12 Apr #4: Ten ways to look after your teeth
Teeth are not meant for just gnashing food; they are an important part of your overall appearance – white teeth and fresh breath can make a great impression, which makes teeth care is important to us.
Keeping your teeth clean and healthy takes more than just a quick swish of the toothbrush. If you don’t make time to floss on a daily basis or pay the dentist a visit once or twice a year, expect tooth decay to come knocking and subsequently, your teeth and gums will age faster than you may want. Teeth care is easier than you might think.
As you may have noticed, the topic of how to look after your teeth has grown increasingly common. However, there are so many conflicting reports surrounding dental hygiene that it can be hard to discern truth from fiction. Advice abounds on flossing, whitening toothpastes, and mouthwash, not to mention the latest lightening and brightening treatments. But how can we best look after our teeth?
Following are the top 10 ways you to look after your teeth. We will present them as facts as we burst some of the common myths associated with dental hygiene. Keep reading!
Myth 1: Wait until after breakfast to brush your teeth
Fact: Brush your teeth soon as you wake up to wash off the bacteria that has formed overnight. After breakfast, now would be a good time to rinse your mouth with a fluoride mouthwash.
Myth 2: Rinse your mouth with water after brushing
Fact: Rinsing the mouth after brushing washes away the fluoride in the toothpaste which is actually good for the teeth since it helps inhibit tooth decay. Simply spit out the excess toothpaste.
Myth 3: Brush your teeth soon as you’re done eating
Fact: What the preachers of this gospel forget to tell you is with great teeth care you need to wait 30-40 minutes to brush after eating. This allows saliva to first neutralise the low pH in the mouth naturally (caused by eating and drinking). The thing with brushing immediately is that the acid in the mouth gets brushed into the teeth and leads to erosion and loss of tooth enamel. Over time, the teeth grow sensitive and weaker.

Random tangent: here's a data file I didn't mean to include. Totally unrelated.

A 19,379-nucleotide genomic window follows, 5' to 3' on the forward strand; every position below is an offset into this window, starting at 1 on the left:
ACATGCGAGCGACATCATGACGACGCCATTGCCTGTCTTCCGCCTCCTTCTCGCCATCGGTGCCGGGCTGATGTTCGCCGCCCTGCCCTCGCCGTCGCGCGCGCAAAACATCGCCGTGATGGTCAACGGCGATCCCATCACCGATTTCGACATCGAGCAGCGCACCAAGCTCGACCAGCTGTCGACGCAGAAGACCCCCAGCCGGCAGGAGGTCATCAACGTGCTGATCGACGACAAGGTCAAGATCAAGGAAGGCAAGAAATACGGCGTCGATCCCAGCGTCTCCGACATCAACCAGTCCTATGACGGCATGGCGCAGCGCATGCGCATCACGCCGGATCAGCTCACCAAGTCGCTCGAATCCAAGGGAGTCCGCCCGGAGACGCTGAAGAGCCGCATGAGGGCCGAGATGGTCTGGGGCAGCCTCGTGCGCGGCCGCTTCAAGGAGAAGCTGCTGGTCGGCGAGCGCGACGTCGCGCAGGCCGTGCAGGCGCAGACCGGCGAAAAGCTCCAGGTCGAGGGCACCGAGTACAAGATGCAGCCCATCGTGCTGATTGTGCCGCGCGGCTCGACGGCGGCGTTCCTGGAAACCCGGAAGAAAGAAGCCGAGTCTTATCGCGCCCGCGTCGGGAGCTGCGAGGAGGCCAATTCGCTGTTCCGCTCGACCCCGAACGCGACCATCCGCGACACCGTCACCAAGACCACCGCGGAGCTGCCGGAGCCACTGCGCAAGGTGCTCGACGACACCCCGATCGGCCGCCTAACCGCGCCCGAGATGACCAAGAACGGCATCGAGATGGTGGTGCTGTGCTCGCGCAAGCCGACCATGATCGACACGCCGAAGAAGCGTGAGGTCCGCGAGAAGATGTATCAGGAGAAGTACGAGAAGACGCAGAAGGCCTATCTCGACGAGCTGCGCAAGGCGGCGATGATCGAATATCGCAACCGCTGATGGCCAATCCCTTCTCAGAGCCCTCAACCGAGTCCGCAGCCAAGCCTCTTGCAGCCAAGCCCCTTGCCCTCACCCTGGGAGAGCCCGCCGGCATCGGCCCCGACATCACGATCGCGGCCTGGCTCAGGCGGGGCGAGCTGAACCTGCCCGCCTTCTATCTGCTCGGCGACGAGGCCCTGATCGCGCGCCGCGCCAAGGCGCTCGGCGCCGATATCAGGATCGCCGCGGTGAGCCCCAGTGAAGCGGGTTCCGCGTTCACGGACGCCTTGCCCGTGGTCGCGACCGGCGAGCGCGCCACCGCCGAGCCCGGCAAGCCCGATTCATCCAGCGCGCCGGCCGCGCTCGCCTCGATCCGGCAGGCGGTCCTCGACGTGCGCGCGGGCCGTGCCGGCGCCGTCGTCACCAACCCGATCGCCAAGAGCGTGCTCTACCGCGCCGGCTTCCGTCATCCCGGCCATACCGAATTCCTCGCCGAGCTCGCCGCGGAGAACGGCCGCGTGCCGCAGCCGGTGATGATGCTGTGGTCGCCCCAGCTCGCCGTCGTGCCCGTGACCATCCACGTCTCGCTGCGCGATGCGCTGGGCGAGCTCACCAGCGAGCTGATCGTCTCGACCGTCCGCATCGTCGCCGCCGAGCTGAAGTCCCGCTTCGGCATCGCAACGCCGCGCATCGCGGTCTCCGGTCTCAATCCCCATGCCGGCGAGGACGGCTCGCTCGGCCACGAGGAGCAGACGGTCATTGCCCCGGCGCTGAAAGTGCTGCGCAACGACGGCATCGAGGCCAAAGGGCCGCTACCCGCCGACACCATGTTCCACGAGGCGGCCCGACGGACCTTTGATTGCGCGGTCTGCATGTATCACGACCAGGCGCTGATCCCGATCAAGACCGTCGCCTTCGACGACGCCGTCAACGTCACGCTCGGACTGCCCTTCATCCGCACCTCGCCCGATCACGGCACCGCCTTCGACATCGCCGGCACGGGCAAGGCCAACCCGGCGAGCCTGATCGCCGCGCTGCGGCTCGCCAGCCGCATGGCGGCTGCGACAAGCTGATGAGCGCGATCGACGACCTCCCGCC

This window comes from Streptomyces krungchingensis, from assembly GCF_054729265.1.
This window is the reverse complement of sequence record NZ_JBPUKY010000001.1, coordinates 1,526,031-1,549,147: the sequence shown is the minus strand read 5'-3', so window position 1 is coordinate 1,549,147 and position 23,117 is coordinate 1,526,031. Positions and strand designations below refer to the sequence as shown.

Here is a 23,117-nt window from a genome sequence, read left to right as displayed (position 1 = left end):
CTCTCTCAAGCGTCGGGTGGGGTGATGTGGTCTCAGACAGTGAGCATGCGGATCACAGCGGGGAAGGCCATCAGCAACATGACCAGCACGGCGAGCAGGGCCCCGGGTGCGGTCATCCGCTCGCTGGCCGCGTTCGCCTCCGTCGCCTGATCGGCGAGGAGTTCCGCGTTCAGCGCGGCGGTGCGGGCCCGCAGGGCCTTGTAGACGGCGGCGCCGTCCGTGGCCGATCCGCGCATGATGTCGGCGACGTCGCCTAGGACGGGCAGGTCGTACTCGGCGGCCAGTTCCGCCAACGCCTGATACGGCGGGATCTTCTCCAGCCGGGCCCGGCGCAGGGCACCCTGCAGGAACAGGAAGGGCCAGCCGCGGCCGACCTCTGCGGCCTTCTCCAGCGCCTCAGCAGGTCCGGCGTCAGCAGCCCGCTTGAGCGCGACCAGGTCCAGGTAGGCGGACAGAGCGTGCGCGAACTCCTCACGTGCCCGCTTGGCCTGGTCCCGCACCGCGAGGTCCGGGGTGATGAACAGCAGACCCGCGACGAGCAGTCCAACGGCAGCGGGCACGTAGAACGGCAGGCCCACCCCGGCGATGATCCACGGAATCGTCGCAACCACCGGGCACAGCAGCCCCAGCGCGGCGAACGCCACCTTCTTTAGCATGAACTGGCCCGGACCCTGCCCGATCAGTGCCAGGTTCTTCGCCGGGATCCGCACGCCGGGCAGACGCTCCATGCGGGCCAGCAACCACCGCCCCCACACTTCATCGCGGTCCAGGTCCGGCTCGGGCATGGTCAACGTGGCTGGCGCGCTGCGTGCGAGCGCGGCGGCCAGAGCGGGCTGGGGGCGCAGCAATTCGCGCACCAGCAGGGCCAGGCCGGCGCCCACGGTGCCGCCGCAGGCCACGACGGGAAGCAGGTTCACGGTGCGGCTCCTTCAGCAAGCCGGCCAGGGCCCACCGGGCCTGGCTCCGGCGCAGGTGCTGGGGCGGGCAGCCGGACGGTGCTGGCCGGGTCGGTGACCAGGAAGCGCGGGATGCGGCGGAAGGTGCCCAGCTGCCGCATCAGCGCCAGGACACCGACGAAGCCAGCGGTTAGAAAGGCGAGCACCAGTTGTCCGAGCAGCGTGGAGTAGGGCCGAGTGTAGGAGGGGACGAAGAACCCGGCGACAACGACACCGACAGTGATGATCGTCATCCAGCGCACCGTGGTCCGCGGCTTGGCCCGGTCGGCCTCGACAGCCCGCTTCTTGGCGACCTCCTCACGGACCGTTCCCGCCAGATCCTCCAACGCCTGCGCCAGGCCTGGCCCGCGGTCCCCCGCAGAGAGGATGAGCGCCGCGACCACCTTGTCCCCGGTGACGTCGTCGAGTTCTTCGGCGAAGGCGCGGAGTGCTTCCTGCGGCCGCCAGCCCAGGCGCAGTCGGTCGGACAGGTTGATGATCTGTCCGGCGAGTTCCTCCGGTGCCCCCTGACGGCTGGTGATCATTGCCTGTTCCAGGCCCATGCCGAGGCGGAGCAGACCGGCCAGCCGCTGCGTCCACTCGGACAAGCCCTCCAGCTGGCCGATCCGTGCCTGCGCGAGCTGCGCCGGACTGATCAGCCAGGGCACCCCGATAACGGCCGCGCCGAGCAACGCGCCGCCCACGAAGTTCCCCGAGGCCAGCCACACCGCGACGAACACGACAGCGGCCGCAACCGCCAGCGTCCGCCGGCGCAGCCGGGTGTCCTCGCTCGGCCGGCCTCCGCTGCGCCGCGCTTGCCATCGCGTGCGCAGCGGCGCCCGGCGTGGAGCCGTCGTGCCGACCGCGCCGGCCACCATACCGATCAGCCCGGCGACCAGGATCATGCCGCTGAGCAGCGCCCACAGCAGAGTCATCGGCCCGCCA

Fact: Brush your teeth twice or thrice a day. Over-brushing may cause the gums to cede back and wearing of your teeth. Brush after lunch if possible, remembering to wait the recommended 30-minute interval. Otherwise you can rinse with a fluoride mouthwash.
Myth 5: Electronic toothbrush is better than a regular toothbrush
Fact: Both types are good. The trick, however, lies in the manner you brush the teeth – the circular motion. If your technique is not as good manually, you will definitely notice a difference when you switch to an electronic brush.
Myth 6: A hard-bristled toothbrush is the best to clean off the debris between the teeth
Fact: Avoid using a hard-bristled toothbrush at all costs: opt for a medium-soft-bristled toothbrush which is kinder to your teeth. The hard type will damage the protective tooth enamel over time, the gums, and root surface.
Myth 7: Don’t keep your toothbrush in the bathroom; it’s unhygienic
Fact: There is no problem with keeping your toothbrush in the bathroom. However, you need to cover it using a toothbrush cover or store it in a cupboard or drawer to avoid it picking up unnecessary germs that end up in your mouth.
Fact: Flossing is good, but it should come before brushing to loosen any food debris: this acts as a pre-wash prior to brushing. After brushing, spit out the toothpaste but don’t rinse with water. This will prevent the buildup of plaque which can cause cavities.
These are some common mistakes we were led to believe, but now you have the truth.
Myth 9: You should change your toothbrush every 6 months
Fact: Whoever told you that was lying through their teeth! In actual sense, you should change your toothbrush every 3 months. Anything longer than that and the bristles will lose their effectiveness when trying to reach the tricky corners of the mouth.
Myth 10: Brushing twice a day only is enough to keep your teeth clean
Fact: As much as you need to brush twice a day, brushing alone is not sufficient: you need to floss your teeth at least once a day (more than two cleaning actions is called teeth care, hint hint!!) particularly at night to ensure no food debris is stuck between the teeth as you get to bed. During the night, the bacteria in your mouth multiplies much faster so you need to keep your mouth as clean as possible to prevent dental issues building up through the night.